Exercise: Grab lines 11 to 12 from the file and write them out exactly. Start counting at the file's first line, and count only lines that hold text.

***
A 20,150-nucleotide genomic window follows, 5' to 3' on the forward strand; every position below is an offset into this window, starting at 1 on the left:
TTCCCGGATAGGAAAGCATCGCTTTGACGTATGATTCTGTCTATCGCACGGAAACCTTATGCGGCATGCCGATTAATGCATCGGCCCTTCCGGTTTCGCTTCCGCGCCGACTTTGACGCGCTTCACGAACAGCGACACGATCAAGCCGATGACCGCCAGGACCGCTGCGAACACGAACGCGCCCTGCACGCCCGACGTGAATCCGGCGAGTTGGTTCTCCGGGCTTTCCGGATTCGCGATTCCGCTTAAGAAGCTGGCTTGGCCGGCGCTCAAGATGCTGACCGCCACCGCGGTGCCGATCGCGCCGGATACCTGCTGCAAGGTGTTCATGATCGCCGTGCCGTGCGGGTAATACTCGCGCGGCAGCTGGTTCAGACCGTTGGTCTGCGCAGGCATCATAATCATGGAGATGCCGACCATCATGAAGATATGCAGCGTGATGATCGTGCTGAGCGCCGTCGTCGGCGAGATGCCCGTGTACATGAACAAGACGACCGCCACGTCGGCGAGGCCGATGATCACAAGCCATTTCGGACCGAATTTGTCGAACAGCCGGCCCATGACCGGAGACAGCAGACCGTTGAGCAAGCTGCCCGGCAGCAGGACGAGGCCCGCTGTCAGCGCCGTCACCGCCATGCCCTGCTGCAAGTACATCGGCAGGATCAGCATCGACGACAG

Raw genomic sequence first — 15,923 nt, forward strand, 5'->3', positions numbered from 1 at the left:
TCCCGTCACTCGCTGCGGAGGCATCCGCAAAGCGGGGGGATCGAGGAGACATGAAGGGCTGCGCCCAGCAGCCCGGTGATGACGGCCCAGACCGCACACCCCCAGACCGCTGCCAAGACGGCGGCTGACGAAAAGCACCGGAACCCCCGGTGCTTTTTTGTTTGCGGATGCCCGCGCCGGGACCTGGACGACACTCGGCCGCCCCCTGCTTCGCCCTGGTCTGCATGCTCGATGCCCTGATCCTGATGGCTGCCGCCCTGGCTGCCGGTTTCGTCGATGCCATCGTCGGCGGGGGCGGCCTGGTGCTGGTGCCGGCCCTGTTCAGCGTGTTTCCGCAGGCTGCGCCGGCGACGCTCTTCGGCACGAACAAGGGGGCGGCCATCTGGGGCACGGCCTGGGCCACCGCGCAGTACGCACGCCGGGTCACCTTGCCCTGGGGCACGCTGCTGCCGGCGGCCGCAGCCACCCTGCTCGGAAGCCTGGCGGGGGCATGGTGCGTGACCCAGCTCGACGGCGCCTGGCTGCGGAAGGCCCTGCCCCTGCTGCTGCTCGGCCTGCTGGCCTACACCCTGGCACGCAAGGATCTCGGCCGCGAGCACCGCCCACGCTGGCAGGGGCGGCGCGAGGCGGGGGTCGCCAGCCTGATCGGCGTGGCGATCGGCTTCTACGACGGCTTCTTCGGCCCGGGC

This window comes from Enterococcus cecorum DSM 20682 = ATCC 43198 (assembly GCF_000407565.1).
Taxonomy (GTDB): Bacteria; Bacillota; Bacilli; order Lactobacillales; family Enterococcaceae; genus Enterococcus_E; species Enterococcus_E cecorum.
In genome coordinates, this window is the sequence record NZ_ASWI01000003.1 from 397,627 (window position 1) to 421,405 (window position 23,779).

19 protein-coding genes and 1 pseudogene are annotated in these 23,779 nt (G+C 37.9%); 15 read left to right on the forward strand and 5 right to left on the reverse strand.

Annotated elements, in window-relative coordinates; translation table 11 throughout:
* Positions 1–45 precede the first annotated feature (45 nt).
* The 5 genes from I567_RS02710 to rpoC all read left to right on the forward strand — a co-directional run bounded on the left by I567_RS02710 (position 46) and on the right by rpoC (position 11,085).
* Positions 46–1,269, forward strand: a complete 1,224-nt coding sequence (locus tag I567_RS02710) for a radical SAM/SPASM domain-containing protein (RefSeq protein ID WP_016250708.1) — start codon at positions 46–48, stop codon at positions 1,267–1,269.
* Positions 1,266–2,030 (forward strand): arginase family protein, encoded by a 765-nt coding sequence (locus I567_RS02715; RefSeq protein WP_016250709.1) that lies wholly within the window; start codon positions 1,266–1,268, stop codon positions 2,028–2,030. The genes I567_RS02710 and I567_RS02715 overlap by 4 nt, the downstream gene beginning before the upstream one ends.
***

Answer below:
* The 5 genes from I567_RS02710 to rpoC all read left to right on the forward strand — a co-directional run bounded on the left by I567_RS02710 (position 46) and on the right by rpoC (position 11,085).
* Positions 46–1,269, forward strand: a complete 1,224-nt coding sequence (locus tag I567_RS02710) for a radical SAM/SPASM domain-containing protein (RefSeq protein ID WP_016250708.1) — start codon at positions 46–48, stop codon at positions 1,267–1,269.